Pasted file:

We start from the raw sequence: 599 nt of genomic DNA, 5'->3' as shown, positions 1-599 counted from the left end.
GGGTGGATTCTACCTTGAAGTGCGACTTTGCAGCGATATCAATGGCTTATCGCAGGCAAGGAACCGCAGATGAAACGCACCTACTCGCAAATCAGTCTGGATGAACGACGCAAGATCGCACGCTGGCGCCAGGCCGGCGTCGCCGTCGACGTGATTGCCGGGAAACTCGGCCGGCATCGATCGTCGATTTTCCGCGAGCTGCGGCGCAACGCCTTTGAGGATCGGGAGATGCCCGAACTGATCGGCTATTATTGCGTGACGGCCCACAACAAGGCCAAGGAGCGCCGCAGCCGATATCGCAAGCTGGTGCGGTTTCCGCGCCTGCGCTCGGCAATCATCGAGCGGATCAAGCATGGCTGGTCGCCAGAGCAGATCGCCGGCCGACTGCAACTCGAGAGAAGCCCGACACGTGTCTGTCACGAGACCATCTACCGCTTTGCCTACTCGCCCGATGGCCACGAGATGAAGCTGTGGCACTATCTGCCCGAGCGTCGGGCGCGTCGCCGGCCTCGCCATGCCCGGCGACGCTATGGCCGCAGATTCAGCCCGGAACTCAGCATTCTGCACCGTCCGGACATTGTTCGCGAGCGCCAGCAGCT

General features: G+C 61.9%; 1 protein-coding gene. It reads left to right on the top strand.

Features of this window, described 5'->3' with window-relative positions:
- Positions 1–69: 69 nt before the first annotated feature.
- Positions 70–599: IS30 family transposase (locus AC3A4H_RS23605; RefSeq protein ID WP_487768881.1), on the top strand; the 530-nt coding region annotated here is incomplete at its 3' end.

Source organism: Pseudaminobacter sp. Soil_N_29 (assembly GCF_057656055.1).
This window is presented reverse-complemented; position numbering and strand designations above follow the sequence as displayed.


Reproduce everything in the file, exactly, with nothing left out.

We start from the raw sequence: 599 nt of genomic DNA, 5'->3' as shown, positions 1-599 counted from the left end.
GGGTGGATTCTACCTTGAAGTGCGACTTTGCAGCGATATCAATGGCTTATCGCAGGCAAGGAACCGCAGATGAAACGCACCTACTCGCAAATCAGTCTGGATGAACGACGCAAGATCGCACGCTGGCGCCAGGCCGGCGTCGCCGTCGACGTGATTGCCGGGAAACTCGGCCGGCATCGATCGTCGATTTTCCGCGAGCTGCGGCGCAACGCCTTTGAGGATCGGGAGATGCCCGAACTGATCGGCTATTATTGCGTGACGGCCCACAACAAGGCCAAGGAGCGCCGCAGCCGATATCGCAAGCTGGTGCGGTTTCCGCGCCTGCGCTCGGCAATCATCGAGCGGATCAAGCATGGCTGGTCGCCAGAGCAGATCGCCGGCCGACTGCAACTCGAGAGAAGCCCGACACGTGTCTGTCACGAGACCATCTACCGCTTTGCCTACTCGCCCGATGGCCACGAGATGAAGCTGTGGCACTATCTGCCCGAGCGTCGGGCGCGTCGCCGGCCTCGCCATGCCCGGCGACGCTATGGCCGCAGATTCAGCCCGGAACTCAGCATTCTGCACCGTCCGGACATTGTTCGCGAGCGCCAGCAGCT

General features: G+C 61.9%; 1 protein-coding gene. It reads left to right on the top strand.

Features of this window, described 5'->3' with window-relative positions:
- Positions 1–69: 69 nt before the first annotated feature.
- Positions 70–599: IS30 family transposase (locus AC3A4H_RS23605; RefSeq protein ID WP_487768881.1), on the top strand; the 530-nt coding region annotated here is incomplete at its 3' end.

Source organism: Pseudaminobacter sp. Soil_N_29 (assembly GCF_057656055.1).
This window is presented reverse-complemented; position numbering and strand designations above follow the sequence as displayed.